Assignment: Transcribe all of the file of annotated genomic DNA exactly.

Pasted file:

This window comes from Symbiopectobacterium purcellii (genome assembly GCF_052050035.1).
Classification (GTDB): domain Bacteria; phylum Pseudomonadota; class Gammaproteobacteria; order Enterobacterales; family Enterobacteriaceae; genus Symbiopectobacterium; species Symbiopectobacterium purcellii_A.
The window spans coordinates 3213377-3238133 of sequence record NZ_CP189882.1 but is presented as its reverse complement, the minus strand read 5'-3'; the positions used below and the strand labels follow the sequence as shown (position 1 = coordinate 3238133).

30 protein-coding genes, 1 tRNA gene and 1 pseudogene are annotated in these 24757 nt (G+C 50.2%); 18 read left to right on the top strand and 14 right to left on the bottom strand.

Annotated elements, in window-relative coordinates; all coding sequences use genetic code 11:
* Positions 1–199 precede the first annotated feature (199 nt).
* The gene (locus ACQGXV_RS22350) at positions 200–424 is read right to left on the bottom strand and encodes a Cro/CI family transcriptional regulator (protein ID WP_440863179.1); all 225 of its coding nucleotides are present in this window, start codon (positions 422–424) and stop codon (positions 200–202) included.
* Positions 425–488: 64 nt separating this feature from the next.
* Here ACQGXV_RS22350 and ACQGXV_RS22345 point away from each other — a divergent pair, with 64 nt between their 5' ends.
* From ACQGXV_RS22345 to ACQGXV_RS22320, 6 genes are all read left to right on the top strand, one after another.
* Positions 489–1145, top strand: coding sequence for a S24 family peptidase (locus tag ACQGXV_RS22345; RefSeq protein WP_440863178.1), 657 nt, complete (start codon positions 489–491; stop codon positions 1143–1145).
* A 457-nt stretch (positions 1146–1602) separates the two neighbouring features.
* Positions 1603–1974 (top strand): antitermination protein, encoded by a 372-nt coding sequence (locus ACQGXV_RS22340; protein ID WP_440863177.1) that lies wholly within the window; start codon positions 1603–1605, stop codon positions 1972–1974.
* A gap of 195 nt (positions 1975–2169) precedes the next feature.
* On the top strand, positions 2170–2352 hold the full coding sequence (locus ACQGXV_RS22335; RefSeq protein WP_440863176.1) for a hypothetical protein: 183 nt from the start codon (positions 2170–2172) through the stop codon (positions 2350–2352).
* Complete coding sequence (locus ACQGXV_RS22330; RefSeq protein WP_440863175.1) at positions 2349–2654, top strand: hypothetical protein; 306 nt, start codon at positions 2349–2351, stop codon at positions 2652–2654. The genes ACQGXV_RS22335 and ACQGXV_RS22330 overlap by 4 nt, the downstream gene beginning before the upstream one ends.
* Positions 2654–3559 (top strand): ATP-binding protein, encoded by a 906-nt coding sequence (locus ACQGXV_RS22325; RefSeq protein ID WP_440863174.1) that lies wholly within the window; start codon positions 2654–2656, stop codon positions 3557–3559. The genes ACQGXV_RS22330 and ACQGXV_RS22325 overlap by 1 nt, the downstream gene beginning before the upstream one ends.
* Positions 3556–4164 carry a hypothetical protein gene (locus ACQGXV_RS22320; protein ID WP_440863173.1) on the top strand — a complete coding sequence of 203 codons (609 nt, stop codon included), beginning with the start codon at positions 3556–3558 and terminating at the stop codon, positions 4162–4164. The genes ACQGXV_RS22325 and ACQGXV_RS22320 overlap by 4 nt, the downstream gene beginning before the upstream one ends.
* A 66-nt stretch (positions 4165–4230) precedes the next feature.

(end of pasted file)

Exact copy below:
This window comes from Symbiopectobacterium purcellii (genome assembly GCF_052050035.1).
Classification (GTDB): domain Bacteria; phylum Pseudomonadota; class Gammaproteobacteria; order Enterobacterales; family Enterobacteriaceae; genus Symbiopectobacterium; species Symbiopectobacterium purcellii_A.
The window spans coordinates 3213377-3238133 of sequence record NZ_CP189882.1 but is presented as its reverse complement, the minus strand read 5'-3'; the positions used below and the strand labels follow the sequence as shown (position 1 = coordinate 3238133).

30 protein-coding genes, 1 tRNA gene and 1 pseudogene are annotated in these 24757 nt (G+C 50.2%); 18 read left to right on the top strand and 14 right to left on the bottom strand.

Annotated elements, in window-relative coordinates; all coding sequences use genetic code 11:
* Positions 1–199 precede the first annotated feature (199 nt).
* The gene (locus ACQGXV_RS22350) at positions 200–424 is read right to left on the bottom strand and encodes a Cro/CI family transcriptional regulator (protein ID WP_440863179.1); all 225 of its coding nucleotides are present in this window, start codon (positions 422–424) and stop codon (positions 200–202) included.
* Positions 425–488: 64 nt separating this feature from the next.
* Here ACQGXV_RS22350 and ACQGXV_RS22345 point away from each other — a divergent pair, with 64 nt between their 5' ends.
* From ACQGXV_RS22345 to ACQGXV_RS22320, 6 genes are all read left to right on the top strand, one after another.
* Positions 489–1145, top strand: coding sequence for a S24 family peptidase (locus tag ACQGXV_RS22345; RefSeq protein WP_440863178.1), 657 nt, complete (start codon positions 489–491; stop codon positions 1143–1145).
* A 457-nt stretch (positions 1146–1602) separates the two neighbouring features.
* Positions 1603–1974 (top strand): antitermination protein, encoded by a 372-nt coding sequence (locus ACQGXV_RS22340; protein ID WP_440863177.1) that lies wholly within the window; start codon positions 1603–1605, stop codon positions 1972–1974.
* A gap of 195 nt (positions 1975–2169) precedes the next feature.
* On the top strand, positions 2170–2352 hold the full coding sequence (locus ACQGXV_RS22335; RefSeq protein WP_440863176.1) for a hypothetical protein: 183 nt from the start codon (positions 2170–2172) through the stop codon (positions 2350–2352).
* Complete coding sequence (locus ACQGXV_RS22330; RefSeq protein WP_440863175.1) at positions 2349–2654, top strand: hypothetical protein; 306 nt, start codon at positions 2349–2351, stop codon at positions 2652–2654. The genes ACQGXV_RS22335 and ACQGXV_RS22330 overlap by 4 nt, the downstream gene beginning before the upstream one ends.
* Positions 2654–3559 (top strand): ATP-binding protein, encoded by a 906-nt coding sequence (locus ACQGXV_RS22325; RefSeq protein ID WP_440863174.1) that lies wholly within the window; start codon positions 2654–2656, stop codon positions 3557–3559. The genes ACQGXV_RS22330 and ACQGXV_RS22325 overlap by 1 nt, the downstream gene beginning before the upstream one ends.
* Positions 3556–4164 carry a hypothetical protein gene (locus ACQGXV_RS22320; protein ID WP_440863173.1) on the top strand — a complete coding sequence of 203 codons (609 nt, stop codon included), beginning with the start codon at positions 3556–3558 and terminating at the stop codon, positions 4162–4164. The genes ACQGXV_RS22325 and ACQGXV_RS22320 overlap by 4 nt, the downstream gene beginning before the upstream one ends.
* A 66-nt stretch (positions 4165–4230) precedes the next feature.